Throughout the 2018/2019 offseason, Marlin Maniac will devote one article each for every player who appeared in the Miami Marlins system for the 2018 season. Every. Single. Player. This is Part 110 of 286. For the first 100, click here.
Tyler James Jones is a 6’3″, 200 lb. right-handed reliever out of Hays, Kansas. Hays can boast two major leaguers through their history, Willard Schmidt and Otto Denning, and they would for-sure like to recognize a third. Jones could do that if he continues to pitch the way he did in 2018 for the Miami Marlins system. Follow Jones on Twitter @TyJones_3.
Jones was born on December 7th, 1995, and was one of the older players in the rookie-level Gulf Coast League in 2018. The Miami Marlins chose him in the 26th round of the 2018 MLB Amateur Draft out of Wichita State University.
In three seasons of Division I baseball for the Shockers, Jones went 3-5 with a 6.83 ERA while striking out 96 in 85 2/3 innings. This statline came with a daunting 1.83 WHIP. In his final season, it was a much more platable 1.19.
Jones was chosen with the 777th overall selection. Only four of 49 players selected from that position have made the majors, and Jones would like to make that five. The small group is led by Jim Henderson (2003, Montreal Expos, 1.2 career WAR) and John Sipin (1965, St. Louis Cardinals, 0.3 WAR).
Jones signed with the Miami Marlins for a $1,000 bonus, and joined the GCL Marlins on June 27th. In Jones first appearance, on June 30th, he pitched a perfect seventh inning, striking out the side in an 8-1 loss to the GCL Cardinals. On July 10th, in a 6-5 loss to the Cardinals, Jones pitched the final 1 2/3 innings, allowing no baserunners and striking out three. On August 19th, in a 7-6 loss to the Cardinals (Jones did, in fact, play other teams), Jones struck out three in two near-perfect innings, walking one.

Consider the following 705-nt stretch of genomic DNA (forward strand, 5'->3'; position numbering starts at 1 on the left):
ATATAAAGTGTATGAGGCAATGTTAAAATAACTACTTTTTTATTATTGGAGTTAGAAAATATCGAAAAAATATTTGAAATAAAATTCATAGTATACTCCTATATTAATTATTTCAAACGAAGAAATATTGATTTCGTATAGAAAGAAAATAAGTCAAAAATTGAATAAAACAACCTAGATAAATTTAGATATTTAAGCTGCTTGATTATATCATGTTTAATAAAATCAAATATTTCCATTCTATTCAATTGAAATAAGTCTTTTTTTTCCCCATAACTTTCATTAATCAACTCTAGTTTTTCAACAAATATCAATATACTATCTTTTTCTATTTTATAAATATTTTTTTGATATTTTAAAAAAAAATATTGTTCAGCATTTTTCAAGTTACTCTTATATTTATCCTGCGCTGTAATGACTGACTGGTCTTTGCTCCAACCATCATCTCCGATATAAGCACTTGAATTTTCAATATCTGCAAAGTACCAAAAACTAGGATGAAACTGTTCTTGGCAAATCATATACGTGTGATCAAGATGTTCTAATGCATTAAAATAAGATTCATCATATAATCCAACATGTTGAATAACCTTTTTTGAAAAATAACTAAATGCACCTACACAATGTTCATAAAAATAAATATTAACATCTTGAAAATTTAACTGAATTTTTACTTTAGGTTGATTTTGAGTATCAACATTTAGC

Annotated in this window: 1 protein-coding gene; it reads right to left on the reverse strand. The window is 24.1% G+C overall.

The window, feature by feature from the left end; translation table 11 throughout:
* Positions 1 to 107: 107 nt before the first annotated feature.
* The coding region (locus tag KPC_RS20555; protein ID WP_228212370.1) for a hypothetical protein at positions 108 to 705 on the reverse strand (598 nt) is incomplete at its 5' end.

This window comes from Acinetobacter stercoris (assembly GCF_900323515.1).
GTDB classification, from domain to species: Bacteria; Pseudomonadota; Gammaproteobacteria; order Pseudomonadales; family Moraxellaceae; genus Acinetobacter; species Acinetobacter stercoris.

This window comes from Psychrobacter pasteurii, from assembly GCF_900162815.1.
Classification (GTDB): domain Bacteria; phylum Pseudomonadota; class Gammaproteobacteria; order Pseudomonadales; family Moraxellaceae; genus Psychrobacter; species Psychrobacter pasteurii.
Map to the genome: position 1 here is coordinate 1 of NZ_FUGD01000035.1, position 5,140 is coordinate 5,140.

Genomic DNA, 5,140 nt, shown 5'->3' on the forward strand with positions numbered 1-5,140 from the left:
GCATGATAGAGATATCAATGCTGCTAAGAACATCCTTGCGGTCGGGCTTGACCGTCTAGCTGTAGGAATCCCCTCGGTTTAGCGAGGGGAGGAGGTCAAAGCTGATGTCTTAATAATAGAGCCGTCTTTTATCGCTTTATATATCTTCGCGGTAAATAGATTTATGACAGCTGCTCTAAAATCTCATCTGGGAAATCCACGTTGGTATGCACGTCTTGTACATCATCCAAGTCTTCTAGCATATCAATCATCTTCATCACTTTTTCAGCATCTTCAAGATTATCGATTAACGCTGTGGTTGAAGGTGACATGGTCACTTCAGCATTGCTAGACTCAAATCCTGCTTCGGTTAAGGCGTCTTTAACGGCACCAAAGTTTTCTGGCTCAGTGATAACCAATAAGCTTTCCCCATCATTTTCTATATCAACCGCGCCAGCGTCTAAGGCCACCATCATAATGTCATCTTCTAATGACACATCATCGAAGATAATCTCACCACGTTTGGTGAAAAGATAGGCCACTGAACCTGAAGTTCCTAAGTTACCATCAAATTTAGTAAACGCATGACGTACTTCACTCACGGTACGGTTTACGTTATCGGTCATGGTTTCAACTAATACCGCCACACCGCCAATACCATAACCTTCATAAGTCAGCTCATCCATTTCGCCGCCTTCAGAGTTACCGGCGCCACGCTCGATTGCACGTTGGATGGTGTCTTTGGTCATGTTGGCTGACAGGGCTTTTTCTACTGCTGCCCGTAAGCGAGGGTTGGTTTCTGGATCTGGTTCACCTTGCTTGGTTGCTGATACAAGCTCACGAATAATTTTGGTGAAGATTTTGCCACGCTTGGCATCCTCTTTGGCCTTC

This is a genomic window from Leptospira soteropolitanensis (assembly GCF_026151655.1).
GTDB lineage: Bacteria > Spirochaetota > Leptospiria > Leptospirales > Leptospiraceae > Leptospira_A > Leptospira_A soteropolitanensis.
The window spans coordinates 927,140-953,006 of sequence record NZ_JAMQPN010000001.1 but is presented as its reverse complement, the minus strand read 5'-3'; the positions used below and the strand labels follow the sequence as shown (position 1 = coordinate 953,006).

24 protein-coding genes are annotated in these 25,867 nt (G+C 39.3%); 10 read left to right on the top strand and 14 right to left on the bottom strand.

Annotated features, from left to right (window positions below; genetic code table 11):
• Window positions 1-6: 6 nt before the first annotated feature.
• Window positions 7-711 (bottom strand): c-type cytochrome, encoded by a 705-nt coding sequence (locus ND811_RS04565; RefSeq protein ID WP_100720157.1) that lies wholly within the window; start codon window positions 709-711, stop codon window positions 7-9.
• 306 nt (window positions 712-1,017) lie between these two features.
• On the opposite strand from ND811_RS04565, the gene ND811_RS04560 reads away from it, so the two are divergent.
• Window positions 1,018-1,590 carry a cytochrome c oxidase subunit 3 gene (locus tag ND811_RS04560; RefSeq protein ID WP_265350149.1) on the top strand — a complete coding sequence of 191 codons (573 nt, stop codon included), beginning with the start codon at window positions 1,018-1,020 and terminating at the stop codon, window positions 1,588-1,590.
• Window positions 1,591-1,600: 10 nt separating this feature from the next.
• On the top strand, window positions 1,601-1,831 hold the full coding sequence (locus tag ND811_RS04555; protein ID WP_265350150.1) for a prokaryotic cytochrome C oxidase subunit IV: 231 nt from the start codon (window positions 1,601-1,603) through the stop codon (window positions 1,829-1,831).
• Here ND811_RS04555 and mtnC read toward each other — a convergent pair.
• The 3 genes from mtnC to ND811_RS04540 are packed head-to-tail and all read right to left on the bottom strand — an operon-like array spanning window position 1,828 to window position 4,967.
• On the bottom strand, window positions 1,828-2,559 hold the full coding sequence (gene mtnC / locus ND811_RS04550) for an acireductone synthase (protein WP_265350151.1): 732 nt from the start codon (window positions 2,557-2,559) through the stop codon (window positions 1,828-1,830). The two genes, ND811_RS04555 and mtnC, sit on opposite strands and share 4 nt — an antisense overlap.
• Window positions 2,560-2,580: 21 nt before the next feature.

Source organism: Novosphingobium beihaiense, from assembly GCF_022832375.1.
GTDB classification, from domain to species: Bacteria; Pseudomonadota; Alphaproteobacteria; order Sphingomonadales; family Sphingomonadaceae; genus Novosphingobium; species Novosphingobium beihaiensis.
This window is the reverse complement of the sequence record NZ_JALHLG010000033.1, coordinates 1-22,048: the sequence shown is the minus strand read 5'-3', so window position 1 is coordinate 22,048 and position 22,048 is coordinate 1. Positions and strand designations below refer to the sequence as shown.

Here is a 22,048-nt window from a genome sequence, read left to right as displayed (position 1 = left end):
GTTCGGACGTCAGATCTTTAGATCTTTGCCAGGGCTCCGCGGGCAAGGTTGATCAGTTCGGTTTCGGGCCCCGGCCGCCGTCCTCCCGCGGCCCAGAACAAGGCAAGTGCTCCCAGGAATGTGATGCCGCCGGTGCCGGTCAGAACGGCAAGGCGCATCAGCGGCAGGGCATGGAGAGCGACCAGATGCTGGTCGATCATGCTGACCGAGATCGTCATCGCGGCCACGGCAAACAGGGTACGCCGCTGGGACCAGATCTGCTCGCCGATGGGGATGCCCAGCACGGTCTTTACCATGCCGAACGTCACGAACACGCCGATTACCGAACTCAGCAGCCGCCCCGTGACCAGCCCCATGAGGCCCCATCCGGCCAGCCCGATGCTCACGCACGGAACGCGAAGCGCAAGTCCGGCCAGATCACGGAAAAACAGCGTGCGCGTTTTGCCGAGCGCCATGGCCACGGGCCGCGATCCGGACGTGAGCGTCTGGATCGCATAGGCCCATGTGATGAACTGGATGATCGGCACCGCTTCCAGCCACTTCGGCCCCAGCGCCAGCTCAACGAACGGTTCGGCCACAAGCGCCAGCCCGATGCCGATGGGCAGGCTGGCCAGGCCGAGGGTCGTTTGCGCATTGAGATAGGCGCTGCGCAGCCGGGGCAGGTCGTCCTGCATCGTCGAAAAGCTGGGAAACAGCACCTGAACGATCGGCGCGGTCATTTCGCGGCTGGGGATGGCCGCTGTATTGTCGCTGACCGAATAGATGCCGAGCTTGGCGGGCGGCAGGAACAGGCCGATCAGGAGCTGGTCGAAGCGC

In seven of Jones 12 appearances for the short-season outfit, he did not allow any hits. He only walked three batters in 68 plate appearances. Opponents slashed .159/.191/.222, collecting a total of 10 hits off him. Jones was 1-1 with a 2.00 ERA and a 0.722 WHIP and 25 strikeouts in 18 innings pitched. Advanced metrics suggest that Jones was slightly better even than his statline seems to be saying, with a 1.87 xFIP and a 1.38 actual FIP. Jones struck out 8.33 batters per walk.
The Miami Marlins expect Jones to continue to put up good metrics, and will promote him through the system accordingly. Going by his 2018 numbers, he should start with the Clinton LumberKings in the single-A Midwest League, although that team is already pretty stacked. They may, through necessity, start him with the short-season-A Batavia Muckdogs in the New York-Penn League or the high-A Jupiter Hammerheads in the Florida State League. Jones’ best case scenario would see him break camp with the Miami Marlins in 2022.
The GCL Marlins didn’t break any records, posting a 25-31 record and finishing third in the East Division, 15 games behind the division winning Cardinals.
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